Turkey will soon start to get crude oil directly from northern Iraq’s Kurdistan Regional Government (KRG), a step that is sure to put Turkey on bad terms with the Iraqi central government, which accuses the KRG of seeking to become an independent state.
“Such a step would harm Turkey’s relations with the Iraqi central government,” said Serhat Erkmen, a consultant to Ankara-based think tank Center for Middle Eastern Strategic Studies (ORSAM). “Should Turkey, bypassing Baghdad, build an energy pipeline in cooperation with Arbil, this would surely cause Turkey’s relations to sour further with the [Nouri al-] Maliki government,” he told Sunday’s Zaman.
At the Caspian Gas Forum in İstanbul, the Kurdish region’s Natural Resources Minister Ashti Hawrami announced, “Even if there’s no consensus with Baghdad, we will continue to sell natural gas and oil to Turkey.” And at an energy conference held in Arbil in May, Turkish Energy Minister Taner Yıldız announced that Turkey would re-launch the practice of getting oil by trucks from the Kurdish region.
The central government and the Kurdish authorities disagree on the interpretation of the Iraqi constitution. Article 112 states, “The federal government, with the producing governorates and regional governments, shall undertake the management of oil and gas extracted from present fields.” It’s the term “present” in the article on which the KRG bases its claim that it can independently conclude oil and gas agreements with foreign firms, maintaining that the article makes reference to oil fields operated before the constitution was adopted.
According to Deniz Bölükbaşı, former deputy from the Nationalist Movement Party (MHP) and a former ambassador, the Kurdish authority does not have the right to independently act regarding the oil in Iraqi territory. “The Kurds can issue licenses for oil exploration in the Kurdish region, but it’s the central government that has the authority to deal with any oil discovered,” he told Sunday’s Zaman, also noting that it was the Kurds who insisted that the term “present” be inserted in Article 111 so that the article would have a vague meaning.
“If the present oil fields are to be subject to this article, does it make any sense that prospective oil fields be subject to a different legal framework?” he asked. Getting oil and gas directly from the Kurdish region may seriously harm Turkey’s relations with Iraq, Bölükbaşı also cautioned, noting that this is an issue of sovereignty between the Iraqi central government and the KRG.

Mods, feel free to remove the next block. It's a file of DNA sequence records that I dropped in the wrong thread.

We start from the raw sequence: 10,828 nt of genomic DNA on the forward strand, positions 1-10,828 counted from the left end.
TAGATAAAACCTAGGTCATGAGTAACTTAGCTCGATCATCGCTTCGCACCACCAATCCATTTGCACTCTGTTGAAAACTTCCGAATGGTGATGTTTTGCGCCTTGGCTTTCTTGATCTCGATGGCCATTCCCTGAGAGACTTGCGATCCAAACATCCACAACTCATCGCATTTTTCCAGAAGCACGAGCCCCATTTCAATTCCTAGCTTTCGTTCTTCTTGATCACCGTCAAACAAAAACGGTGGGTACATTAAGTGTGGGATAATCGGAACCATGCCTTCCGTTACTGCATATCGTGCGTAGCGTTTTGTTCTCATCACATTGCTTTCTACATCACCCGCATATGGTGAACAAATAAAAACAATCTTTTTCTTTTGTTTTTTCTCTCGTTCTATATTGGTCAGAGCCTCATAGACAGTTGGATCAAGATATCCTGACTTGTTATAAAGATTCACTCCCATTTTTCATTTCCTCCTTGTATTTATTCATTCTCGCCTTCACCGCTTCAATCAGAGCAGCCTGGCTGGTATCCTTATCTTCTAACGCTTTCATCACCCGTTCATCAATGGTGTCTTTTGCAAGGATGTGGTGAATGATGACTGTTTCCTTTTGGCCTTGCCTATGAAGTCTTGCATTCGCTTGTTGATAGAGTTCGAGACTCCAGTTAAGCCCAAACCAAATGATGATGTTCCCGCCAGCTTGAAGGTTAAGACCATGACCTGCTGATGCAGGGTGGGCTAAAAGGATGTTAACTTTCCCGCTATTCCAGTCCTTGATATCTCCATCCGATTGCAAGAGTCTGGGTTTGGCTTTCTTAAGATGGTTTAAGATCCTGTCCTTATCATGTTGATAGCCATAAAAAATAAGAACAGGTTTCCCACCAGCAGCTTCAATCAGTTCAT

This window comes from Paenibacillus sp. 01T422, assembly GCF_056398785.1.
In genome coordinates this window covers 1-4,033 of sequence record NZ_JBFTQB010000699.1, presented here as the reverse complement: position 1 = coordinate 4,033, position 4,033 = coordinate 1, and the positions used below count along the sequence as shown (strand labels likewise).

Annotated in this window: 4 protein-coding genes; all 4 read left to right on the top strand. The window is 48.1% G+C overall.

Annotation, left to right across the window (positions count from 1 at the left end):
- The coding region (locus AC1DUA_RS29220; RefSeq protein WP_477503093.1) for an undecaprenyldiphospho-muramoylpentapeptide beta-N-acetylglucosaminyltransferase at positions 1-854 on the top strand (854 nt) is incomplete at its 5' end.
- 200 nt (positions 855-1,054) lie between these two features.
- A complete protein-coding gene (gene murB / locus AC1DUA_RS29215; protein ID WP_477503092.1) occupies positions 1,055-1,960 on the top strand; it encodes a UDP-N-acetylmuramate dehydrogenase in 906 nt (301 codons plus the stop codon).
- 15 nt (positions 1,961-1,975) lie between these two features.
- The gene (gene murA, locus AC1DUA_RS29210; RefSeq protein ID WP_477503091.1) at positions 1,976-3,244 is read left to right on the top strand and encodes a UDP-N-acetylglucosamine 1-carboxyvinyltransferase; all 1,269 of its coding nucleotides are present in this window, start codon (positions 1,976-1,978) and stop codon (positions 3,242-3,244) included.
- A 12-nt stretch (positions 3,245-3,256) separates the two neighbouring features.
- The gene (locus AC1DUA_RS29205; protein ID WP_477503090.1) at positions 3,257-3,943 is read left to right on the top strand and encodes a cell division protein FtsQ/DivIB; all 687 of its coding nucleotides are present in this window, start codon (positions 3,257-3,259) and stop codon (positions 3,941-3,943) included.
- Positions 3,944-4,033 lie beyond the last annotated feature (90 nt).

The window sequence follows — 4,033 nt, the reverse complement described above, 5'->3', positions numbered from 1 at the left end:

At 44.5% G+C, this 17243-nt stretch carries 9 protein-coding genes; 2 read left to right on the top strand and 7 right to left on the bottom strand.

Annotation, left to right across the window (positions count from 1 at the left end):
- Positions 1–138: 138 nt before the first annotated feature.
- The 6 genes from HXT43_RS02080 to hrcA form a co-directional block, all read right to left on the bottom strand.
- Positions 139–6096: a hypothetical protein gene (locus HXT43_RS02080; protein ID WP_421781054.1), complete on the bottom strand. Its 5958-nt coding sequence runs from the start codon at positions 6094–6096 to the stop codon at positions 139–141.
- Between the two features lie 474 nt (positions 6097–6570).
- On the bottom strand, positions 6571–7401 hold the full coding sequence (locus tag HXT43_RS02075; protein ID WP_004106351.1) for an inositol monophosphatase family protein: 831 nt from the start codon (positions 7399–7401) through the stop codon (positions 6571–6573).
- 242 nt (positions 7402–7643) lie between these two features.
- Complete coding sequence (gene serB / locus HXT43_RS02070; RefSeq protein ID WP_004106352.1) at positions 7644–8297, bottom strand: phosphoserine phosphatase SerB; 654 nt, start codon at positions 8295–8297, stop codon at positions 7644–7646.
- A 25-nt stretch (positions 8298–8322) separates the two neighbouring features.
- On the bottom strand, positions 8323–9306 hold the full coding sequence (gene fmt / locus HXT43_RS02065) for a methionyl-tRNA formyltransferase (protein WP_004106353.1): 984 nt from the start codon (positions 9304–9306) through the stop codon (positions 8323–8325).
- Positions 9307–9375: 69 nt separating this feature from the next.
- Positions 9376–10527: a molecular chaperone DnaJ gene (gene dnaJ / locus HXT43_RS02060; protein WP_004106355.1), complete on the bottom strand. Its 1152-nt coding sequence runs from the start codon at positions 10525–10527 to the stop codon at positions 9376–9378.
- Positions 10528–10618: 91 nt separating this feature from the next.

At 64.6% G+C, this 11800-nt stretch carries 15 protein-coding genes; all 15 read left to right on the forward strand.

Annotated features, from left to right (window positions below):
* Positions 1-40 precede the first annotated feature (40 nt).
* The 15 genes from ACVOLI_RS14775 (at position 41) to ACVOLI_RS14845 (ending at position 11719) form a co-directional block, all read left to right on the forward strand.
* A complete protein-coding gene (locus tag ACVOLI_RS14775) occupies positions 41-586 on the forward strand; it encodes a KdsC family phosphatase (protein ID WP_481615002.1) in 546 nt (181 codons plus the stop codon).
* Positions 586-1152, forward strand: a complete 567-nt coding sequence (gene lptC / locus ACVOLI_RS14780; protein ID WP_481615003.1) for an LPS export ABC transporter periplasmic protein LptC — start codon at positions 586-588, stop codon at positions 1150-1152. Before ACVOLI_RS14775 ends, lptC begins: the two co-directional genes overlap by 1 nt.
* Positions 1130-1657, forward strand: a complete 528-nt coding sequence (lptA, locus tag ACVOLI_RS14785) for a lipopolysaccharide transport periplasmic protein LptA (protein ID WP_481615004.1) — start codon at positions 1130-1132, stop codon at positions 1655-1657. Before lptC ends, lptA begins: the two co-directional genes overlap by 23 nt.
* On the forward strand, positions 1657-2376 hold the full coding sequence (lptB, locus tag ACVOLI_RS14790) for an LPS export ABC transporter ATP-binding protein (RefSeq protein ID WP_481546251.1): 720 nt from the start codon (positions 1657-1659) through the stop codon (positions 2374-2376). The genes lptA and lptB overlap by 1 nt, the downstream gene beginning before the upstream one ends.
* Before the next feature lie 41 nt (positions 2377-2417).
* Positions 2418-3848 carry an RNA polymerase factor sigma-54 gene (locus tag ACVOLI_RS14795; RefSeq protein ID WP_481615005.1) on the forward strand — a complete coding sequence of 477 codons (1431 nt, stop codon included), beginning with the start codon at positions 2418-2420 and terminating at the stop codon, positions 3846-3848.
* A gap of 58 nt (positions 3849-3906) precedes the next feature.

But Ercüment Aksoy, chairman of the Turkish-Iraqi Business Council at the Foreign Economic Relations Board (DEİK), is a little more optimistic. He strongly believes Turkey concluded the agreement with the KRG after getting the consent of the central government in Iraq. “Turkey’s vision of Iraq is still Bagdad-centered,” he told Sunday’s Zaman.
A deep mistrust exists between the KRG and Maliki’s central government, which accuses the autonomous Kurdish region of signing oil contracts, bypassing the central government with international companies, and thereby violating the constitution. Exxon Mobile is the latest of those companies with which the KRG has concluded more than 40 oil and gas contracts up until today. And on June 3, KRG Prime Minister Nechirvan Barzani said, in a written statement, that they would conclude similar contracts with several other international firms in the near future.
On the other hand, in April the KRG stopped sending oil for export through the national Iraqi pipeline, saying Baghdad hadn’t fully repaid operating costs to producing companies, and that it doesn’t pay the KRG the full 17 percent share from oil revenues, as prescribed by the constitution.
In May, Ali al-Moussawi, press consultant to Iraqi Prime Minister Nouri al-Maliki, warned the KRG that the Kurds need to get Baghdad’s approval when finalizing an agreement with Turkey. This followed an announcement at the energy conference in Arbil that the Kurdish government had reached an agreement with Ankara that enables them, bypassing the Iraqi central government, to export oil to international markets through Turkey.
In spite of Baghdad’s reaction to the agreement, Turkey and the autonomous Kurdish region seem determined to go ahead with the project. Kurdish officials hope a new pipeline that will carry the region’s crude oil to Turkey will be in service by August of next year, which is a move defying Baghdad over the control of the country’s oil sales. But there is also a gas pipeline -- Iraq has none at the moment -- on the agenda. “Iraq will contribute significantly in meeting Turkey’s natural gas demand,” Yıldız said at the energy conference in Arbil, adding, however, that Turkey supports Iraq’s territorial integrity. And Hawrami said at the gas forum in İstanbul that the Kurdish authority was planning to sell 10 billion cubic meters of natural gas to Turkey and then Europe in the long term. The sale is expected to begin within two years.
Turkey is moving on risky ground because Iraq, with Turkey’s exports having reached $8 billion, is a major export market for Turkey. The Turkish Petroleum Corporation (TPAO) recently obtained, as part of a consortium, a contract to explore oil in the south of Iraq. And in cooperation with Japan, Turkey is preparing to bid on large infrastructure and construction projects in Iraq.